This self-paced course will discuss the major ideas used today in the implementation of programming language compilers, including lexical analysis, parsing, syntax-directed translation, abstract syntax trees, types and type checking, intermediate languages, dataflow analysis, program optimization, code generation, and runtime systems. As a result, you will learn how a program written in a high-level language designed for humans is systematically translated into a program written in low-level assembly more suited to machines. Along the way we will also touch on how programming languages are designed, programming language semantics, and why there are so many different kinds of programming languages.
The course lectures will be presented in short videos. To help you master the material, there will be in-lecture questions to answer, quizzes, and two exams: a midterm and a final. There will also be homework in the form of exercises that ask you to show a sequence of logical steps needed to derive a specific result, such as the sequence of steps a type checker would perform to type check a piece of code, or the sequence of steps a parser would perform to parse an input string. This checking technology is the result of ongoing research at Stanford into developing innovative tools for education, and we're excited to be the first course ever to make it available to students.
An optional course project is to write a complete compiler for COOL, the Classroom Object Oriented Language. COOL has the essential features of a realistic programming language, but is small and simple enough that it can be implemented in a few thousand lines of code. Students who choose to do the project can implement it in either C++ or Java.
Why Study Compilers?
Everything that computers do is the result of some program, and all of the millions of programs in the world are written in one of the many thousands of programming languages that have been developed over the last 60 years. Designing and implementing a programming language turns out to be difficult; some of the best minds in computer science have thought about the problems involved and contributed beautiful and deep results. Learning something about compilers will show you the interplay of theory and practice in computer science, especially how powerful general ideas combined with engineering insight can lead to practical solutions to very hard problems. Knowing how a compiler works will also make you a better programmer and increase your ability to learn new programming languages quickly.
Alex Aiken, Alcatel-Lucent Professor in Communications and Networking and Professor of Particle Physics and Astrophysics and of Photon Science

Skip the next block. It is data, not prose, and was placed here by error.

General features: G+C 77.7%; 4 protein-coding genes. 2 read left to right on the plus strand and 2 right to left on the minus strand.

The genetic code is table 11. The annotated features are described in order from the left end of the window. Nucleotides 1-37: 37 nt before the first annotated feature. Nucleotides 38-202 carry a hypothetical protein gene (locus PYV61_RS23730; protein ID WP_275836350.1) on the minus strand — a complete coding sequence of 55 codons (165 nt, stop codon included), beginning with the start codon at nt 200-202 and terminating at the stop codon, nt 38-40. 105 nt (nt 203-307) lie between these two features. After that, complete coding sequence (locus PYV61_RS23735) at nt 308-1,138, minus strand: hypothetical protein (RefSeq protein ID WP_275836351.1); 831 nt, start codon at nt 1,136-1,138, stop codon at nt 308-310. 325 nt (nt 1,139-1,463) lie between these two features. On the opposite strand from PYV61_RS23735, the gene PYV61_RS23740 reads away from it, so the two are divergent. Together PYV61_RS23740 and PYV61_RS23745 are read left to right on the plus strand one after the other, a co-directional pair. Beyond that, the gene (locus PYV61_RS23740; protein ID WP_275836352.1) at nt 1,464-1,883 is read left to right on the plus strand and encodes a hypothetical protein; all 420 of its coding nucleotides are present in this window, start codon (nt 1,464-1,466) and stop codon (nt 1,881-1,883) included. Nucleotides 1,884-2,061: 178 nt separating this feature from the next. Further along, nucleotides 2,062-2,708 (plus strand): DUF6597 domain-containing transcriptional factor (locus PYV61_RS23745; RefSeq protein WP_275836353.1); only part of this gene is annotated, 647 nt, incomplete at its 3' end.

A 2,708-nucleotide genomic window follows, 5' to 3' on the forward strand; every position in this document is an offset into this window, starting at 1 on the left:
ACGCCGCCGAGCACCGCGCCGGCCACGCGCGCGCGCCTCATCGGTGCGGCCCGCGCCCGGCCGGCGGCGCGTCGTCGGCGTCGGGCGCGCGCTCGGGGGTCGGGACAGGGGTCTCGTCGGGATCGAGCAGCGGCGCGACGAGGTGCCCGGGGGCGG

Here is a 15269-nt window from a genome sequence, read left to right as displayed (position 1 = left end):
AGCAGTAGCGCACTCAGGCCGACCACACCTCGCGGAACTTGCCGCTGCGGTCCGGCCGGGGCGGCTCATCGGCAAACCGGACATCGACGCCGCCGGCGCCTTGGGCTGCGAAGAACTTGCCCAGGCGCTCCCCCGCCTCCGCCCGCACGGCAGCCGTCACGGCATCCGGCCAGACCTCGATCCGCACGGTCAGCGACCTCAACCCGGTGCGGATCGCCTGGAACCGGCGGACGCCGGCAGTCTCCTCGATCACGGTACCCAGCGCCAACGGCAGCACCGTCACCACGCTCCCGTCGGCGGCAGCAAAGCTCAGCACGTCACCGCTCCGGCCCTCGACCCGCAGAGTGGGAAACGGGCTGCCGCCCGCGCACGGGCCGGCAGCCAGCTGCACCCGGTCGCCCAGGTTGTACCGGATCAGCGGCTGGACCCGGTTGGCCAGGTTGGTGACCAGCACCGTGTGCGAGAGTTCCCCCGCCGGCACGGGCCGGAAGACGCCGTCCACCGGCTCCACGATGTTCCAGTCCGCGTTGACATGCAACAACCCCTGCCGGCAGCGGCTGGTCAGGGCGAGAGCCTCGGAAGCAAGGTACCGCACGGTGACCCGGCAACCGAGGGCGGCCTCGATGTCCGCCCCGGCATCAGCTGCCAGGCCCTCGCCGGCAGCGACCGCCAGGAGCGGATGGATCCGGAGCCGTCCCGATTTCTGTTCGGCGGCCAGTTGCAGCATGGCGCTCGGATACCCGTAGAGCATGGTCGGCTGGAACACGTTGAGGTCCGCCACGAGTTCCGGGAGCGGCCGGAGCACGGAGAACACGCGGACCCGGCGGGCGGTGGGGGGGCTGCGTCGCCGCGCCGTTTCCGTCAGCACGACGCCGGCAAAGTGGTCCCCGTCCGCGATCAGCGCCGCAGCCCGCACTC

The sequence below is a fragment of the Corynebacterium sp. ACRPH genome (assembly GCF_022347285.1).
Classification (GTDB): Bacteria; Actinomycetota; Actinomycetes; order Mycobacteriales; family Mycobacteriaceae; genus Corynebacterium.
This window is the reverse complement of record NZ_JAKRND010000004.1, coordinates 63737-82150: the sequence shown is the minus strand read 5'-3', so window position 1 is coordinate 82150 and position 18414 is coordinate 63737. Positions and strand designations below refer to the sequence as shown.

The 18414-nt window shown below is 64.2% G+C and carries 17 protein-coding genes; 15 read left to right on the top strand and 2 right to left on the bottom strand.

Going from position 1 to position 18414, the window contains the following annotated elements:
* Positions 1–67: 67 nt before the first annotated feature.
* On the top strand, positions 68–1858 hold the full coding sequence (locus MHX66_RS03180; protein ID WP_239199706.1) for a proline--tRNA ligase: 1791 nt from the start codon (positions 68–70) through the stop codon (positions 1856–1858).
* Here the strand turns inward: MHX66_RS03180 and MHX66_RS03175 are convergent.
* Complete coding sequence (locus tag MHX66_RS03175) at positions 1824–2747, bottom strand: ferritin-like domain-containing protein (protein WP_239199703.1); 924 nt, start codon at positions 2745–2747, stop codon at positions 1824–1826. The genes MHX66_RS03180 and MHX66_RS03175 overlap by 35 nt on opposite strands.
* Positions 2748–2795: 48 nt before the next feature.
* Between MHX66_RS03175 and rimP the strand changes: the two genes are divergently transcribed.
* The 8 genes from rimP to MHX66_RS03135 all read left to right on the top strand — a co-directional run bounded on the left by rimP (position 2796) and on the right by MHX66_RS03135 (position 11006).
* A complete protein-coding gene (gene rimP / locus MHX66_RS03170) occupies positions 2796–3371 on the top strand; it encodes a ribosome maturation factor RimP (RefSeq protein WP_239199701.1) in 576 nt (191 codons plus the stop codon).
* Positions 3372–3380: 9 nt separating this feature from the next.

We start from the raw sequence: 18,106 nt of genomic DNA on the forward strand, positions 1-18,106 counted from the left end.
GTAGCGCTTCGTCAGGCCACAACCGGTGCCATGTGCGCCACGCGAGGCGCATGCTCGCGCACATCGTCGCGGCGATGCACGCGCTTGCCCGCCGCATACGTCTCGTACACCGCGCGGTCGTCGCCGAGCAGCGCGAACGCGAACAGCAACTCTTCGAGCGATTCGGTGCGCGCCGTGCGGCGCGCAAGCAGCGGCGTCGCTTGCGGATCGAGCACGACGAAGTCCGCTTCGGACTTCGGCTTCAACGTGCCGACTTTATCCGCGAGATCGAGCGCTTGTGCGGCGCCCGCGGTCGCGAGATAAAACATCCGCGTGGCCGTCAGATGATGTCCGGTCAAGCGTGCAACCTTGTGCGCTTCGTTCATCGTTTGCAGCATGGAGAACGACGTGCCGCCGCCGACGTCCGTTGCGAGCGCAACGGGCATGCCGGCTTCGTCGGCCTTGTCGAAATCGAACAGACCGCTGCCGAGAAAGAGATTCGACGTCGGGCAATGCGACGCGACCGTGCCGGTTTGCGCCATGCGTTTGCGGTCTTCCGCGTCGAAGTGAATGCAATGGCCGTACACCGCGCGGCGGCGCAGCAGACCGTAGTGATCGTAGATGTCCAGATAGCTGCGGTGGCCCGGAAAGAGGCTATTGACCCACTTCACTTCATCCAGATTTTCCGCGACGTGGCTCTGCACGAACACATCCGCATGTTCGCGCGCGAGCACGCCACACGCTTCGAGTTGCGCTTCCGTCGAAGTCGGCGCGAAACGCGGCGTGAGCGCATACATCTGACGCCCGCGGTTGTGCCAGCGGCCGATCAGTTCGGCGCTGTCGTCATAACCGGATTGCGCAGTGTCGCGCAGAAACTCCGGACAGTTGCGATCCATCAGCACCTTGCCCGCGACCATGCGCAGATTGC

Each week there will be a number of videos to watch, most of which will include an in-video quiz question to answer. Most weeks there will also be homeworks (done on-line) and a quiz. There will be also be a midterm and a final exam.
Statement of Accomplishment
Yes. Students who successfully complete the class will receive a statement of accomplishment signed by the instructor.
Textbooks & Resources
No, no textbook is required for the class. However, you may find a textbook useful as a reference or to learn more details of some of the ideas discussed in the course. There are a number of good textbooks on compilers; here are three in particular:
- Compilers: Principles, Techniques, and Tools (Second Edition)
Alfred Aho, Monica Lam, Ravi Sethi, and Jeffrey Ullman.
- Modern Compiler Implementation in Java (Second Edition)
Andrew Appel and Jens Palsberg.
Cambridge University Press
- Engineering a Compiler
Keith Cooper and Linda Torczon.
The estimated effort per week will vary per student, but basically, you should expect to spend:
- 3 hours per week in this course if you are not planning to do the programming assignments.
- 6-10 hours per week for experienced programmers.
Your mileage will vary, depending on how well you already know the programming language, how long it takes to learn to use the tools and libraries, and how experienced you are at debugging.Questions?
There will be an online discussion forum in which students can ask questions and receive answers. As this course is self-paced, the forum will be largely unmoderated. Answers will come from fellow participants, as a result.
This course may not currently be available to learners in some states and territories.